What part of the book came to you first?
What ultimately became Chapter 5, shows what Darcy is doing present day as he analyzes his feelings for the two women in his life. It was what I wrote after the journal entry (mentioned earlier), “I wonder what Mr. Darcy is doing right now.”
How did you envision the plot of the book and what changed as you went through the planning, research and writing process?
The plot was simple, which of the two women Darcy loved would end up with him. That never changed although things around it did. I don’t really plan anything so nothing changed in that regard and research is an ongoing process while I write and sometimes something I read during the research will end up in the story somewhere. Often something as silly as a comment from someone will trigger an idea.
An example of that is the character (entirely fictional) of Lord Moore-Jeffries, the Earl of Lasham. He started out as a throw away character used simply because I liked the sound of the name. I used the name of a friend and when he read the page with his name he wanted to know if the character could kill someone. I told him that it wasn’t a political thriller or murder mystery (his preferred reading material). However, the conversation triggered the idea of a duel so now Lord Moore-Jeffries tells Jane the story of avenging his young sister’s honor in a duel, ultimately killing the blackguard. The chance that I would have come up with that scenario is remote but thanks to Dr. Moore-Jeffries it became an important aspect of the story.
You obviously did extensive research for this novel: what are some of your most useful or favorite sources that you’d recommend to others?
I love history and researching so I did much more than was necessary as I never tire of learning. I particularly enjoyed Jane Austen’s letters because they were her conversational words and gave me a very good picture of who she was and it was the spirit in her letters that I tried to instill in the character in Yours Affectionately, Jane Austen. There was one book that was fun to read called What Jane Austen ate and Charles Dickens knew by Daniel Pool.
Please open your book at a random page and tell us the first paragraph…
Mansfield Park lay on the seat beside her. It was the novel Mr. Darcy had told her about while it was still only an idea. As ludicrous as it seemed at the time, his knowledge of the details of the story she had yet to start coupled with his clothing, which had zippers and elastic, as well as a watch that talked certainly gave credence to his claim of coming from the future. His description of the future with societal upheavals giving women independence of mind and person were proven by his treatment of her.Thank you Sally for an interesting interview. For those who wish to enter the drawing for a free copy of Yours Affectionately, Jane Austen Go to:Book Giveaways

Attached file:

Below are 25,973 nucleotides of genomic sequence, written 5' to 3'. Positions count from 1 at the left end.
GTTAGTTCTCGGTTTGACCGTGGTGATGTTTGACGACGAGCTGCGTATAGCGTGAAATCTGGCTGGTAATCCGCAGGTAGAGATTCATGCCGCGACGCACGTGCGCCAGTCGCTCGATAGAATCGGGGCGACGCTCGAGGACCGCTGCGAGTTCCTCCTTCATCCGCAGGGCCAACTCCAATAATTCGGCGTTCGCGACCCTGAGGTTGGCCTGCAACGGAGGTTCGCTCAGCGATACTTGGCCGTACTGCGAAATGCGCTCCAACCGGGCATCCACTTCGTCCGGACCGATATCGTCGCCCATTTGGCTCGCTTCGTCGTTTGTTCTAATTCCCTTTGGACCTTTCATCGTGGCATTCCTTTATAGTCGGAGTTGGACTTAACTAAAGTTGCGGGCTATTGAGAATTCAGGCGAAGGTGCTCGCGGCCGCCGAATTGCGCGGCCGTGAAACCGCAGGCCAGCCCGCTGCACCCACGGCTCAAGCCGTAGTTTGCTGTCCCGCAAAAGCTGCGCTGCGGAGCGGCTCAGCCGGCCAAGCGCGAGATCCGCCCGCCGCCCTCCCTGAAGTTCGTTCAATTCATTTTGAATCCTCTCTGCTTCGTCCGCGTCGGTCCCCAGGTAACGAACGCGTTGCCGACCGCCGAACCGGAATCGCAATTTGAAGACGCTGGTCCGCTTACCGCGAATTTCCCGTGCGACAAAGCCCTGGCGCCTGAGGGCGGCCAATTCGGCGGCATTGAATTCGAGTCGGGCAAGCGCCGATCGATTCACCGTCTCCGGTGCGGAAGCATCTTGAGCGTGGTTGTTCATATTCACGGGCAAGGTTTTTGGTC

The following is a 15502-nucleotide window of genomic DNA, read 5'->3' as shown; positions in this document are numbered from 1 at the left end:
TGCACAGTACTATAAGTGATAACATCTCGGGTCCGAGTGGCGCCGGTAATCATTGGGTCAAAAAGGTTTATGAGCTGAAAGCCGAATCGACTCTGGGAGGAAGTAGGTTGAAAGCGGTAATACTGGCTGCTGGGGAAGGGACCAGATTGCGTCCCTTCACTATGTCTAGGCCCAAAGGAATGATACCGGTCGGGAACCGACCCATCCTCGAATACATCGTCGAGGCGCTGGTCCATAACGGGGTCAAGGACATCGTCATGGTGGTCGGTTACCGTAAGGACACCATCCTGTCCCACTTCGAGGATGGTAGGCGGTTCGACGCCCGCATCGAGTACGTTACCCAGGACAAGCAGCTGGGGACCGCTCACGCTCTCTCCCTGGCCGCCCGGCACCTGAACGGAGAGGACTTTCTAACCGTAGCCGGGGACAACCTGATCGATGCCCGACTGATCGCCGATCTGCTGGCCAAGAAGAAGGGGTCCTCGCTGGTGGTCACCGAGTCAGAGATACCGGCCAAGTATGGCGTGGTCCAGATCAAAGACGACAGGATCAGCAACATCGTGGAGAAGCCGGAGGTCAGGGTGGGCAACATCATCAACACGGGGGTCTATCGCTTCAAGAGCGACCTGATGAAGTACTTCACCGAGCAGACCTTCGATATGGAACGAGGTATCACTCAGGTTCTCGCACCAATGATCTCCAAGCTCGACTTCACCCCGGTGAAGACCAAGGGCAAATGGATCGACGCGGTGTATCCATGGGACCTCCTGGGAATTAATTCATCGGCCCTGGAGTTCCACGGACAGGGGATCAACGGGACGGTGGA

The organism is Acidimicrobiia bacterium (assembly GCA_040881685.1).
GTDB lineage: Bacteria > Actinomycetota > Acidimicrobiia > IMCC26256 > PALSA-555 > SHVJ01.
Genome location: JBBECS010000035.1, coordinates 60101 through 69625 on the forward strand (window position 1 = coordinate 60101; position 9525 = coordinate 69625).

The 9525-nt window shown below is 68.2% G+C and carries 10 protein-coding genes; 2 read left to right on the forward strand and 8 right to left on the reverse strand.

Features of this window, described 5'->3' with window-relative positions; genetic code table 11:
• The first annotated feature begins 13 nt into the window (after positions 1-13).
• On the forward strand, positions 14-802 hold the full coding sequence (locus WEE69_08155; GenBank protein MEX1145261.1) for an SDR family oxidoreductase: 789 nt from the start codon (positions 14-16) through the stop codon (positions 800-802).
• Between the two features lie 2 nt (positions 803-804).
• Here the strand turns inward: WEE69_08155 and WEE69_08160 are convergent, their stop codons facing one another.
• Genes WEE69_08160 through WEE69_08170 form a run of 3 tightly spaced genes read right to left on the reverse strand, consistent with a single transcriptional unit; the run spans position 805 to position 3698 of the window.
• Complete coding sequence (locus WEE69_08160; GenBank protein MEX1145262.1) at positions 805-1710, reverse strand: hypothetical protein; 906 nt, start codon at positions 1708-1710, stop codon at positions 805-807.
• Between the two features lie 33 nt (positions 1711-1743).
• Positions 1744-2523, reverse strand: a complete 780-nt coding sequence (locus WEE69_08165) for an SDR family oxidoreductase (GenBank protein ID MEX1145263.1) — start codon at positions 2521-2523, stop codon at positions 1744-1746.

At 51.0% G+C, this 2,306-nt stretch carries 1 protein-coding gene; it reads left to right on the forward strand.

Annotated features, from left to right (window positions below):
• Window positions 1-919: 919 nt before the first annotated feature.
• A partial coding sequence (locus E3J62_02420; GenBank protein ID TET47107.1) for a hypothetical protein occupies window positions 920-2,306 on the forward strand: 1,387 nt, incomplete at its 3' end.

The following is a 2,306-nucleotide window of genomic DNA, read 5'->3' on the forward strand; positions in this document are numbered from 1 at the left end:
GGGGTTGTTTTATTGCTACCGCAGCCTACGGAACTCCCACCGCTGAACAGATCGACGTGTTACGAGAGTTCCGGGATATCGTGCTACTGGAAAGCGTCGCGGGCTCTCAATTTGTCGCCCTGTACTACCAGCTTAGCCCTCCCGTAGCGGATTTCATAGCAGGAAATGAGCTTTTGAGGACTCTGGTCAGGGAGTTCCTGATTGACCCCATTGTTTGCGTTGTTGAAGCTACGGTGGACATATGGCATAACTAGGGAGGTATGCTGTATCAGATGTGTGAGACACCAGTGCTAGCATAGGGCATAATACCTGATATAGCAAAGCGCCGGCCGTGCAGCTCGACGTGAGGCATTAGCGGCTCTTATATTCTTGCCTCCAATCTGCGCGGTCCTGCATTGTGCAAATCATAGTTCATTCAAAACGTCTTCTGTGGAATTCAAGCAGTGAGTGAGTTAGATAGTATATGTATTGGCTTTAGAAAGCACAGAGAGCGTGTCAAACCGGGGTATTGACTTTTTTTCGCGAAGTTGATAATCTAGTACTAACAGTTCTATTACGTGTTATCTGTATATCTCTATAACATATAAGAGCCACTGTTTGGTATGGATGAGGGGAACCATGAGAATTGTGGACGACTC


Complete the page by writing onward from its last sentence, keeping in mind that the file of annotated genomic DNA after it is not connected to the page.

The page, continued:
Staring at her image in the dressing table mirror, Jane turned her head to the right and then to the left, assessing the different profiles. She was not homely, she supposed, but her sister Cassie was the pretty one in the family with her bright, clear complexion and eyes the colour of a summer sky.
She touched the cool glass; Darcy had taken notice and complimented her many times when she had stopped wearing her dust cap. Almost everyone she knew considered her dark, curly hair her best feature, and she had wanted him to see it glistening in the morning sun. But he had said her best feature was her eyes. Although the golden flecks made them seem almost honey coloured, it was the fire of intelligence he saw there that made her one of the most beautiful women of his acquaintance, and she suspected there were many women. For a man to admire her mind, her curiosity and her talent and consider her beautiful because of them had been a heady experience, indeed.
She looked over her shoulder and glanced around the room. Assured that she was alone she reached behind the mirror and extracted the small packet of letters. She read the one he had sent her just before his departure.
May 12th, 1810
The Captain has found me out. I am being forced to go into hiding immediately. But if I am able, I shall still be waiting at the same spot tonight. Then you will know everything you wish to know.
The audio book with Kendra Hoffman wonderful narration is now available at Audible.com, Amazon and iTunes
Trade paperback available at Amazon and eBooks available pretty much everywhere.